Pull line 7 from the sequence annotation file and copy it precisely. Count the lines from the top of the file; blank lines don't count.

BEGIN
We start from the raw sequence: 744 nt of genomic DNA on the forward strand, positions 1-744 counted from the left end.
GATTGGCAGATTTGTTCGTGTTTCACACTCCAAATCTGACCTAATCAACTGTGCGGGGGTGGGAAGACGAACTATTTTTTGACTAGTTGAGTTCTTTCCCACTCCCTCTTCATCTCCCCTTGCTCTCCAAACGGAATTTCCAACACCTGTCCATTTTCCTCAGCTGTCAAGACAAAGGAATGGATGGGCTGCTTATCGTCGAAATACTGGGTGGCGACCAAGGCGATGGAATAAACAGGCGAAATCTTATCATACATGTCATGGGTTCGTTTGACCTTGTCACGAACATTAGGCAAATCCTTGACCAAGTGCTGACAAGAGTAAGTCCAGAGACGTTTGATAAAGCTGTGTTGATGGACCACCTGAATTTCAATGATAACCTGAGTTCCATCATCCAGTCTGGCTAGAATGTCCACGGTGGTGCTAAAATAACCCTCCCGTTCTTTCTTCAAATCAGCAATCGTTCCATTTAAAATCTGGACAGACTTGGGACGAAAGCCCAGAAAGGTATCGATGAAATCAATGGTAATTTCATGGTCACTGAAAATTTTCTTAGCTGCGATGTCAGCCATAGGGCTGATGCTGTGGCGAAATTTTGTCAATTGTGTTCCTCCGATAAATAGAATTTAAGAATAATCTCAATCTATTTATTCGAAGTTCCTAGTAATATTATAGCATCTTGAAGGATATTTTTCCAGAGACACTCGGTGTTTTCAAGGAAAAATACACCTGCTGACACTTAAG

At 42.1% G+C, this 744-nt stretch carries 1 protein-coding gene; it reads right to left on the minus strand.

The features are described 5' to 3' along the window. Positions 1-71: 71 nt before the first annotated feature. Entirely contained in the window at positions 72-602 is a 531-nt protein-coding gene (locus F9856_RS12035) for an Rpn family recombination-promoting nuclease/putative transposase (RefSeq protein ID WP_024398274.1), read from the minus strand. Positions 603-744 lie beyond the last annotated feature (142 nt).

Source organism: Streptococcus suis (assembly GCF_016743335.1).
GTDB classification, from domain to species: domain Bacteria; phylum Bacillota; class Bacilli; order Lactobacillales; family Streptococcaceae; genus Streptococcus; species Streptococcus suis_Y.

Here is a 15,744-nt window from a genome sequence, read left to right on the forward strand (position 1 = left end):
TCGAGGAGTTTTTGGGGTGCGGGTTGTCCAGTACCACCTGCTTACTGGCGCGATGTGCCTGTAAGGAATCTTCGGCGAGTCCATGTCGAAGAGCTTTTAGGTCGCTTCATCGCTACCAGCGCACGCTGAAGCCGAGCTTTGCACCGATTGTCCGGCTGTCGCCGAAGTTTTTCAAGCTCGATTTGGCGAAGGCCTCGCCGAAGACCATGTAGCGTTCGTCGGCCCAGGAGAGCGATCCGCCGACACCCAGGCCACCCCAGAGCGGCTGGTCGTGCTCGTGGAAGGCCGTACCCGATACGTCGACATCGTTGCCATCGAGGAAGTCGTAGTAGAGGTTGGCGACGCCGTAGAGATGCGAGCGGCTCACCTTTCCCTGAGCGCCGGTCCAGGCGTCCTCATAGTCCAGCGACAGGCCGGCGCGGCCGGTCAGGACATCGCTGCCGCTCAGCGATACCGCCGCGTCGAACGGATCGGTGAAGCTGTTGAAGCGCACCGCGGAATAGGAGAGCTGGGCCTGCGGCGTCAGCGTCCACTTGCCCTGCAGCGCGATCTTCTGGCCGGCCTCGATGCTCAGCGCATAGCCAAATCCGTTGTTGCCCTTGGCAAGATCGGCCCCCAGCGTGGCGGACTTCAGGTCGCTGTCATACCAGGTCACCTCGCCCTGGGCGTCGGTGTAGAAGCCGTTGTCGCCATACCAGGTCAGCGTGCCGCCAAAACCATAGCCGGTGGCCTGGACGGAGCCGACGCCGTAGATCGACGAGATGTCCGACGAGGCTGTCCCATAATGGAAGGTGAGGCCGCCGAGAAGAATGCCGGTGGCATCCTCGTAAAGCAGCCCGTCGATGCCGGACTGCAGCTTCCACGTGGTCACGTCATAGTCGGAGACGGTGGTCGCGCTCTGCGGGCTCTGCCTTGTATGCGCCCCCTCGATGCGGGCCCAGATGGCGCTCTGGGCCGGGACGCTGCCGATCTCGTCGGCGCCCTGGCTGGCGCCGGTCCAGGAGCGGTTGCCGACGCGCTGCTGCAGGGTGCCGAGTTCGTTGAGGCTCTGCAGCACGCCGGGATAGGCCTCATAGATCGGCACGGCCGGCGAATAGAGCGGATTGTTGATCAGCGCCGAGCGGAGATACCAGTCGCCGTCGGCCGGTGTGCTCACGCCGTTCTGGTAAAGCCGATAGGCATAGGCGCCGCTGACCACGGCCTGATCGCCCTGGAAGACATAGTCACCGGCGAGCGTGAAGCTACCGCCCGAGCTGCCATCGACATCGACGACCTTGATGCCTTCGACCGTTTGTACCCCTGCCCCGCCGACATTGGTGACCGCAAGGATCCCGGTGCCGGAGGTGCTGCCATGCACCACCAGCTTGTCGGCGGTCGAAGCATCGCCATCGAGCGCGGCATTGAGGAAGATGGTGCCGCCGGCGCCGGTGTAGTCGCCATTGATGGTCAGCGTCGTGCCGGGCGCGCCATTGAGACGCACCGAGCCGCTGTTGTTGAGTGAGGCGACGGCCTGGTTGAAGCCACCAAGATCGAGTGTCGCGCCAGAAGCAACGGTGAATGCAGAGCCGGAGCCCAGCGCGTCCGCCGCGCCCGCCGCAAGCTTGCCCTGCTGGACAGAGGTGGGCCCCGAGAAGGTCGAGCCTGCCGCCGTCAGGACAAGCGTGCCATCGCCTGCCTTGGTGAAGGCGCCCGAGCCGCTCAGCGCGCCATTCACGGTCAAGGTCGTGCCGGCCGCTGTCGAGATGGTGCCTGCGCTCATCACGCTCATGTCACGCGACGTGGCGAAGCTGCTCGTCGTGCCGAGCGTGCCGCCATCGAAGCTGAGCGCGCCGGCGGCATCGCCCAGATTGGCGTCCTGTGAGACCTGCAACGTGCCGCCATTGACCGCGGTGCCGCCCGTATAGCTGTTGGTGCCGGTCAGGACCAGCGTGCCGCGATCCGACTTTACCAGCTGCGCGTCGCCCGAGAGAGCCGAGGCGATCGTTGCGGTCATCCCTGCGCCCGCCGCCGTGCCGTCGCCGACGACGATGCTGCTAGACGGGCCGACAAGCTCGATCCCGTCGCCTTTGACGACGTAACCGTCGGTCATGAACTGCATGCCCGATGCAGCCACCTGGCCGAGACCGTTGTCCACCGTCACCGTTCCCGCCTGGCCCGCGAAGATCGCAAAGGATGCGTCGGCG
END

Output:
Here is a 15,744-nt window from a genome sequence, read left to right on the forward strand (position 1 = left end):